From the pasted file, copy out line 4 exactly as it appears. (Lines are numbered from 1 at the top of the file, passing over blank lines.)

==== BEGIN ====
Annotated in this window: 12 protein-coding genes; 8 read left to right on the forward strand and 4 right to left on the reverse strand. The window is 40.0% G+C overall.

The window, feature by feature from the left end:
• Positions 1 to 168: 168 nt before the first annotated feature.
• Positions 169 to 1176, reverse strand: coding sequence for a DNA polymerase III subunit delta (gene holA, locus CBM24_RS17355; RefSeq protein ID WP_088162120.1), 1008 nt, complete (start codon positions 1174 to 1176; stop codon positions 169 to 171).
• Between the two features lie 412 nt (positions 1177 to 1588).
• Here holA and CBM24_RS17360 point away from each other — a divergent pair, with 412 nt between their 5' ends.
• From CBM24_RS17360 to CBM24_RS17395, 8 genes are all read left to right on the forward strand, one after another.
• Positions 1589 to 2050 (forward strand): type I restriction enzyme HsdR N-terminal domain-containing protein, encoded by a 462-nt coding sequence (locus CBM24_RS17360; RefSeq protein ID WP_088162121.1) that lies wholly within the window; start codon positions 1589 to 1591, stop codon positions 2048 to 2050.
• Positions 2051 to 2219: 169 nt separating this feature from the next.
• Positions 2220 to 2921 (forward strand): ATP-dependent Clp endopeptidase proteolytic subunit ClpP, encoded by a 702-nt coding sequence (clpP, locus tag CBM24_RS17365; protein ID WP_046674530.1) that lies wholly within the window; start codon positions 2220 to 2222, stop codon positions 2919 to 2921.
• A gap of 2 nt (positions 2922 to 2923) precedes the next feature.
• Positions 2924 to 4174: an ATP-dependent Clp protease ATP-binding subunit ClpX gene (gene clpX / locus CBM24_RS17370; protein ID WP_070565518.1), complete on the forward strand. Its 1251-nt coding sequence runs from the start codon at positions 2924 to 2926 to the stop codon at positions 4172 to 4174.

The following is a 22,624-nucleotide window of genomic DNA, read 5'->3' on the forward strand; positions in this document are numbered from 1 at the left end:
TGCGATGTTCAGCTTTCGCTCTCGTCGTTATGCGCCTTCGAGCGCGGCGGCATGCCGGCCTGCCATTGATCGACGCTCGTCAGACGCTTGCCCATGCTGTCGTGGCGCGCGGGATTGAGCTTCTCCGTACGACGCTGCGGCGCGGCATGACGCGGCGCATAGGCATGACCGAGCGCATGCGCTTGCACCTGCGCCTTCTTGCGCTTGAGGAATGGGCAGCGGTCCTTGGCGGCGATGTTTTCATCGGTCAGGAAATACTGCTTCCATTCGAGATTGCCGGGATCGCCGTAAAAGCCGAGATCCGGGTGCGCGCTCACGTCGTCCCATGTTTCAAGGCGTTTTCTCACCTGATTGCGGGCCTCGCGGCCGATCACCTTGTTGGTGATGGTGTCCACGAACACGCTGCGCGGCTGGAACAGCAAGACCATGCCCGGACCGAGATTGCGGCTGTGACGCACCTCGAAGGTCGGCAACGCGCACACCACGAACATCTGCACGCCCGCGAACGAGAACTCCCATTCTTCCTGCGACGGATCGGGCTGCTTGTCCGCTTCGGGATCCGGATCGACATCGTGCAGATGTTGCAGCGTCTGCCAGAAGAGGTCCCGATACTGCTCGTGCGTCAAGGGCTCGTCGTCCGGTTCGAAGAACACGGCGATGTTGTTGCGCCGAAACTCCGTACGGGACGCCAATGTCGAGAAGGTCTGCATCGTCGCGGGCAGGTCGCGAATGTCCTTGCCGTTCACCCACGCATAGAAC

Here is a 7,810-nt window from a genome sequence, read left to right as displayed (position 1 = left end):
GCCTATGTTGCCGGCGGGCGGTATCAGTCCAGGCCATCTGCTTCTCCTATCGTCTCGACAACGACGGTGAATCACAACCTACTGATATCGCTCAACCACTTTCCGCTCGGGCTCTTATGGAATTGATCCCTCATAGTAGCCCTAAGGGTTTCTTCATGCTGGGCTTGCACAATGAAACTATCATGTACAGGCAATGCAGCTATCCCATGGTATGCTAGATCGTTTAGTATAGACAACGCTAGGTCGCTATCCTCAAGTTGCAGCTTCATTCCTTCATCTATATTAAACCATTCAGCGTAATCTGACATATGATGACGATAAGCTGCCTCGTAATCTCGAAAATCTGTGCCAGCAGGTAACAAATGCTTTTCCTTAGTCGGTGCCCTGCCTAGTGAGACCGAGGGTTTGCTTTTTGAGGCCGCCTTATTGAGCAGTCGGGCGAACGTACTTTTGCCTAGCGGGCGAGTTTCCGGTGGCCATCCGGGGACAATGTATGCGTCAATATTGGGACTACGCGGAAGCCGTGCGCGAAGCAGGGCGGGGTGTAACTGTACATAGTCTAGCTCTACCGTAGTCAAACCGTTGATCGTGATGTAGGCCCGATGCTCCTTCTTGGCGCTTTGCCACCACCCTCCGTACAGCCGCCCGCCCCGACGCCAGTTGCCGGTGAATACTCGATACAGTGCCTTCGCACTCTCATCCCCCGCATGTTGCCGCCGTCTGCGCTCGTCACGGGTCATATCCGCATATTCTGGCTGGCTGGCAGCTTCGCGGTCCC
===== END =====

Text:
• Positions 169 to 1176, reverse strand: coding sequence for a DNA polymerase III subunit delta (gene holA, locus CBM24_RS17355; RefSeq protein ID WP_088162120.1), 1008 nt, complete (start codon positions 1174 to 1176; stop codon positions 169 to 171).